Why do people say it’s “Ghost Month” this August? How come “Ghost Month” falls in August, not October or November when Halloween and All Souls’ Day is celebrated? Maybe many Filipinos like me have these same questions.
Genson Gan, a PR account manager from Full Circle Communications Inc., gave an overview of what Ghost Month is all about.
”For us [Chinese-Filipinos], it is the month when we’re very careful, because it’s the time when hungry ghosts visit and wander around spontaneously,” he explained.
Like other occasions, Ghost Month is being observed every year–during the 7th Lunar month.
Gan noted that the schedule is based on the Lunar calendar, which is different from the calendar that Filipinos regularly use.
That is why Ghost Month usually falls either in July or August.
For this year, Ghost Month falls in August (the 14th) until September 12.
There are certain beliefs that people practice in every particular occasion (e.g. wearing clothes with polka dots and having 12 kinds of round-shaped fruits every New Year’s eve).
But during Ghost Month, what do the Chinese do?
Their parents and grandparents taught them to place food and incense (joss sticks) at the doorsteps, so that the ghosts would not enter the house.
To appease the ghosts, Chinese also burn ‘fake money’ outside the house.
”We’re extra careful when traveling. If possible, we try to avoid long travels, whether local or abroad,” Gan said.
Chinese believe they’re at risk of becoming victims of accidents and misfortunes during this time. Furthermore, they don’t stay outside late at night to avoid accidents.
In terms of business and money, Gan shared the some major beliefs.
They don’t buy houses, cars or spend on any big purchases. It’s also a no-no to sign business deals or open a new business during Ghost Month. They believe there’s a huge chance for bankruptcy or failed business during this period.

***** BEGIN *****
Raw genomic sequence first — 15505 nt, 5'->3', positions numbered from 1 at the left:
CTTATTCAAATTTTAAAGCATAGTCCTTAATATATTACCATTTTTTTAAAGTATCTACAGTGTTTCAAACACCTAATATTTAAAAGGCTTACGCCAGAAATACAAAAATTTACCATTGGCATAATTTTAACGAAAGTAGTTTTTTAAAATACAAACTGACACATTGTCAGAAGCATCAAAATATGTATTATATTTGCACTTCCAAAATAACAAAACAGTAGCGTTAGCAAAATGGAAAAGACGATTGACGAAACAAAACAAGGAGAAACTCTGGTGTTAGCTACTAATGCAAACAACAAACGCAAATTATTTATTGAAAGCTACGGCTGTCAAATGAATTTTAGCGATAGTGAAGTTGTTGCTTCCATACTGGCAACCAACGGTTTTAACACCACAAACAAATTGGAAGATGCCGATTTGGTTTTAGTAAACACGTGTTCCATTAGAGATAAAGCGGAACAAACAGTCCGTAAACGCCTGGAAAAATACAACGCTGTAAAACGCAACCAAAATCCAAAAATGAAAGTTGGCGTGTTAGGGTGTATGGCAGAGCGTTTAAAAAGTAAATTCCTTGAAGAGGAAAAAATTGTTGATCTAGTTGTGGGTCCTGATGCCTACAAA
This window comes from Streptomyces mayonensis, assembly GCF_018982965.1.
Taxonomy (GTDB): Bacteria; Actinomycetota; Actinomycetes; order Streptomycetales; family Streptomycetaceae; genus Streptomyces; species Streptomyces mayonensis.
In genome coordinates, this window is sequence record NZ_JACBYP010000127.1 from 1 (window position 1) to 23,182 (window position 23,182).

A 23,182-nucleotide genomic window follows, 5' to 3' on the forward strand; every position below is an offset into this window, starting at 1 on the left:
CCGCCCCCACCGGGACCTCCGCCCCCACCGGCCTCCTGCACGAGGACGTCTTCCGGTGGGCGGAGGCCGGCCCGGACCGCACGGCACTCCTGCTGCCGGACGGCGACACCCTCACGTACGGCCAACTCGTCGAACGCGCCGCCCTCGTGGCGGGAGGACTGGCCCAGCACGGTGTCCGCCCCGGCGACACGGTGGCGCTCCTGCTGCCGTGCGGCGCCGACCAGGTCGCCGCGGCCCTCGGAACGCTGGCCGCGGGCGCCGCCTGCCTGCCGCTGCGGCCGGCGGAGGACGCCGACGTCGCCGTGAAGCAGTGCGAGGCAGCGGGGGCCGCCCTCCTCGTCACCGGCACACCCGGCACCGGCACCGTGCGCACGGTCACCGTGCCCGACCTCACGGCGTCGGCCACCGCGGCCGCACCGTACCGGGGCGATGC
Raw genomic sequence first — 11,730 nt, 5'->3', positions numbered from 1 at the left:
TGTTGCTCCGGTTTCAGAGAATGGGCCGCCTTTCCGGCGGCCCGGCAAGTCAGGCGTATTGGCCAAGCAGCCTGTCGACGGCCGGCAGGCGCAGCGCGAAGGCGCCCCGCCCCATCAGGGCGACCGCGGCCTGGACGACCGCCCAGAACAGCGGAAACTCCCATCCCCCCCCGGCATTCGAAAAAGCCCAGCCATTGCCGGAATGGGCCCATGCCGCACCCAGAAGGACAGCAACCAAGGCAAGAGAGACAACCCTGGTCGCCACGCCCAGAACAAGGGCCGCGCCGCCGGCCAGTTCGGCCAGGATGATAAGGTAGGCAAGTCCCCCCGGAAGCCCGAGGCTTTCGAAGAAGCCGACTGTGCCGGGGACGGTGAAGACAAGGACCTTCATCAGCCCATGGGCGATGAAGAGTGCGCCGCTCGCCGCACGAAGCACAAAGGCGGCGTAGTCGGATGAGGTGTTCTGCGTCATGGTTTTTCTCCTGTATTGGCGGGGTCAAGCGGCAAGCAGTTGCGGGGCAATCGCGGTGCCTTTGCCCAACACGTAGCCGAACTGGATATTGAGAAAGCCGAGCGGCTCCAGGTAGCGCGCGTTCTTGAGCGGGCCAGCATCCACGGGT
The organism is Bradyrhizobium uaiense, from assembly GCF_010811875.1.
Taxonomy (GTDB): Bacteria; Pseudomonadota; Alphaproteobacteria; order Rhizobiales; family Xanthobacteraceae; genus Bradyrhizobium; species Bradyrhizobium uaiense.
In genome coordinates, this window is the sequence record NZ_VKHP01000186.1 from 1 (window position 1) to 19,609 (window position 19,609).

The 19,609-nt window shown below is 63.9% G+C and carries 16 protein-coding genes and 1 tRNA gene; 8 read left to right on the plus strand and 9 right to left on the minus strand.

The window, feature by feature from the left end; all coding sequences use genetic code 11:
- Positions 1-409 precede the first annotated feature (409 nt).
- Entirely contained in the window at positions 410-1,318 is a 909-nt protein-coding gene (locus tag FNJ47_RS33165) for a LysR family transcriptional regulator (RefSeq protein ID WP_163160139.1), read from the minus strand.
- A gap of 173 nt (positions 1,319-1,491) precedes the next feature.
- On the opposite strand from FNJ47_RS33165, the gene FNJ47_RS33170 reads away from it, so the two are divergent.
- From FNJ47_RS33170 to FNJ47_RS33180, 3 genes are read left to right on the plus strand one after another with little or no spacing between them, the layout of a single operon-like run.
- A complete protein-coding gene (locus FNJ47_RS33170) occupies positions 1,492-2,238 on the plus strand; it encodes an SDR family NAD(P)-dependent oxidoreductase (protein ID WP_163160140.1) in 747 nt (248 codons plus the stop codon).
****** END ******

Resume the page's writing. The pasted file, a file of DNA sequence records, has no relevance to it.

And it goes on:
Transferring to a new office is also heavily discouraged.
They’re also not allowed to construct new buildings nor renovate their house.
“However, if it [construction/renovation] was already started before the Ghost Month, I think it’s fine to continue it,” Gan said.
Does every Chinese believe in Ghost Month? No.
A Chinese businessman, for example, was totally clueless about Ghost Month.
He even asked if it’s an event.
The wife of a Filipino-Chinese doctor said her husband doesn’t believe in Ghost Month, and added that he’s more “Pinoy” now.
Do the practices/beliefs vary if one is not pure Chinese?
Gan thinks there’s no difference since Chinese culture has created a great impact on them even during the early times.
He said many Filipinos have adopted traditional Chinese practices.
Gan’s mother is pure Chinese while his father is half- Chinese.
He considers his parents, grandparents and other relatives of having a huge influence on his beliefs.
Should everyone believe in Ghost Month, or is it exclusive only to the Chinese community?
It’s really up to the person, Gan said, adding that there’s nothing to lose and it’s not harmful if one would follow the basic dos and don’ts during Ghost Month.
In China, the Hungry Ghost Festival is one of several celebrated traditions where the ghosts of ancestors including mischievous and unhappy ones are believed to wander starting on the first day of the 7th lunar month, wandering around for days looking for some entertainment or mischief and getting hungry on the last day of the Ghost Month.